Hello, Gorgeous: Becoming Barbra Streisand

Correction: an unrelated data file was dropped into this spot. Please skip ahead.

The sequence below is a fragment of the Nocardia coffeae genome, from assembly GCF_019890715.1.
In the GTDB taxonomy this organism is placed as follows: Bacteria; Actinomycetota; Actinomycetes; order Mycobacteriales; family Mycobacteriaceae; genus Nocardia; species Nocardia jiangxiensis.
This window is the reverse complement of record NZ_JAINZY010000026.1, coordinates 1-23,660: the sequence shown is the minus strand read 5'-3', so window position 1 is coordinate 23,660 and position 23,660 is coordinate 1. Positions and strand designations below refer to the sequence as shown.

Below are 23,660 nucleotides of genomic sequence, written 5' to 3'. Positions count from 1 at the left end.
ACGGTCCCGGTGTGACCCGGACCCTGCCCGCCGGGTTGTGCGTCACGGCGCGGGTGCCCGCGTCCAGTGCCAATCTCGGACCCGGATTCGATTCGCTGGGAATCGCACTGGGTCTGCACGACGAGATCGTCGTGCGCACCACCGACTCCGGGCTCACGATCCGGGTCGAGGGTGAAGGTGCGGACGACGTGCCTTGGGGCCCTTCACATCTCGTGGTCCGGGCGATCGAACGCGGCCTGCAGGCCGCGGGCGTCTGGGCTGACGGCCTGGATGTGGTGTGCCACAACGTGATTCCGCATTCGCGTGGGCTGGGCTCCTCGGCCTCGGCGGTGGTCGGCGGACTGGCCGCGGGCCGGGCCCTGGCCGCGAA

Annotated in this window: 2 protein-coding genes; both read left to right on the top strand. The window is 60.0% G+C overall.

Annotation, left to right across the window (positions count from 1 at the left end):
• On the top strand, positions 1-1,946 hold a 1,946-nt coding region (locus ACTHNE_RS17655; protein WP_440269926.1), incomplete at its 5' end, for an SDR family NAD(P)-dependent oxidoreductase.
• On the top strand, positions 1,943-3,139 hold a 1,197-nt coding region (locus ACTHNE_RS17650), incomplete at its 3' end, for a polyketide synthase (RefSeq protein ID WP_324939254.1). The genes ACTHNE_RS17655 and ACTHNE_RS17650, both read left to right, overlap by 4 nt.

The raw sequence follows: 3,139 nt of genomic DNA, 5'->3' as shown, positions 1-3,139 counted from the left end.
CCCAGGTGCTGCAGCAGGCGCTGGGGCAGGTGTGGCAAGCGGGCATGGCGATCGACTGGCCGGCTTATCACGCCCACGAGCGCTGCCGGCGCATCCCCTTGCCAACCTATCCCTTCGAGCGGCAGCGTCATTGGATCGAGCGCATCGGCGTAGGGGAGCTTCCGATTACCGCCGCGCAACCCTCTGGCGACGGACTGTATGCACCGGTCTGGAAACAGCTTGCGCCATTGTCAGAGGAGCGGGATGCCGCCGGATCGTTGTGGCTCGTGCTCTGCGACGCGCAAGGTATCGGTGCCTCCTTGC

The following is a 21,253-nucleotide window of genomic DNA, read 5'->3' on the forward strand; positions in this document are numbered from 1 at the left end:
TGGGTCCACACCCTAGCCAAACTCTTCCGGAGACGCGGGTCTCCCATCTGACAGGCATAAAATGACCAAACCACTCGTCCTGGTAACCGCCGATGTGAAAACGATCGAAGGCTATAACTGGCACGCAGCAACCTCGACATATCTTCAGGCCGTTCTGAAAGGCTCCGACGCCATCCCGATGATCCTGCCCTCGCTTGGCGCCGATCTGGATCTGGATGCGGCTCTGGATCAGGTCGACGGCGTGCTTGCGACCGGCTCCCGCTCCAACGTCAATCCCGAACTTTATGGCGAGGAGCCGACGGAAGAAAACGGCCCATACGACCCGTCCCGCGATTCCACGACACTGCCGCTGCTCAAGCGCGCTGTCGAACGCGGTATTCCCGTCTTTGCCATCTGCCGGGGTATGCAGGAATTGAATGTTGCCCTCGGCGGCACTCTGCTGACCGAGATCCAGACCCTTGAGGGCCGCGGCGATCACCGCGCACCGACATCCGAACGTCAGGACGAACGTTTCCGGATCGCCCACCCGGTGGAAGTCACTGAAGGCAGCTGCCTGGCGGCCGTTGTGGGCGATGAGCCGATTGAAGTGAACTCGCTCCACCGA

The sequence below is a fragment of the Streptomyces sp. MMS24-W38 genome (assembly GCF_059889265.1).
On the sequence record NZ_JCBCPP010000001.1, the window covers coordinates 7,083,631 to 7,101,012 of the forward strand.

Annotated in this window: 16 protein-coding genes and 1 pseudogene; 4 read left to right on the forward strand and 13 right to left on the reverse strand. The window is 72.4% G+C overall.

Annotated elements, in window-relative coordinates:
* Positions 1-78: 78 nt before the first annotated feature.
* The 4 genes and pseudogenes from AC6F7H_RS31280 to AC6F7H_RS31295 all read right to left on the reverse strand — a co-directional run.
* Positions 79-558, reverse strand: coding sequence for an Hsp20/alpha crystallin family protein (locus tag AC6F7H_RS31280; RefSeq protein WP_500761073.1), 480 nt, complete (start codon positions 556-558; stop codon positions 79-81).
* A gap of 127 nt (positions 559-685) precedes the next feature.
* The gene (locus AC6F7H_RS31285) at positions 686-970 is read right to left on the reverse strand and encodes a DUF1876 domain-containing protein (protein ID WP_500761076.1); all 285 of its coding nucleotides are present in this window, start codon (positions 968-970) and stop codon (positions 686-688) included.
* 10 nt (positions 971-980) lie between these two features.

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Before Madonna, before Lady Gaga, before Nicki Minaj or any other performer of the past 50 years, there was Barbra. Hello Gorgeous is a well-structured look at how a quirky teenager who desperately wanted to become an actress became one, but not before becoming the toast of Broadway and a woman who didn't even realize the power of her gift -- that voice. That glorious voice.William J. Mann, whose previous books include biographies of Elizabeth Taylor, Katherine Hepburn and John Schlesinger, as well as novels, has put together bits and pieces of not only the legend, but also stories from people who knew her when. The result is a coherent and cohesive narrative of how Streisand became an overnight sensation after only four years.Mann recounts Streisand's early acting classes and compares the myth to what he can document. He takes the same approach through her tutelage under her first boyfriend, actor Barry Dennen, who encouraged her to sing and who introduced her to music she later incorporated in early nightclub appearances. Two other friends helped Streisand with her distinctive makeup and fashion sense to cultivate the thriftshop look that became an early trademark.Throughout, there is a consistent sense that Streisand wanted to be the best and do her best, although doing the same performance night after night after night soon grew tiresome in her first Broadway show, I Can Get It For You Wholesale. Streisand made a splash in that show and captured the heart of leading man Elliot Gould in her small role. Mann recounts the lack of warmth and support from her mother without making her a monster.Between the show and her nightclub appearances, comparisons soon began between her and Fanny Brice. The convoluted path that led to her getting the role of a lifetime in Funny Girl is described chronologically and thoroughly. Even knowing the outcome and the bare bones of the myth, Mann's account makes for compelling reading.Mann is careful about noting his sources, but part of his writing style does grate. When he refers to how Streisand or others must be feeling or how if something didn't happen on one night it happened on a night like this, the reader can be forgiven for pausing to question, well, how does he know? Because so much of this comprehensive look at Streisand's path to stardom is documented here with credit to primary sources, these narrative tics take away from the scholarship that was plainly involved.Even so, Hello Gorgeous is an engaging look at a star and the era when she first blossomed.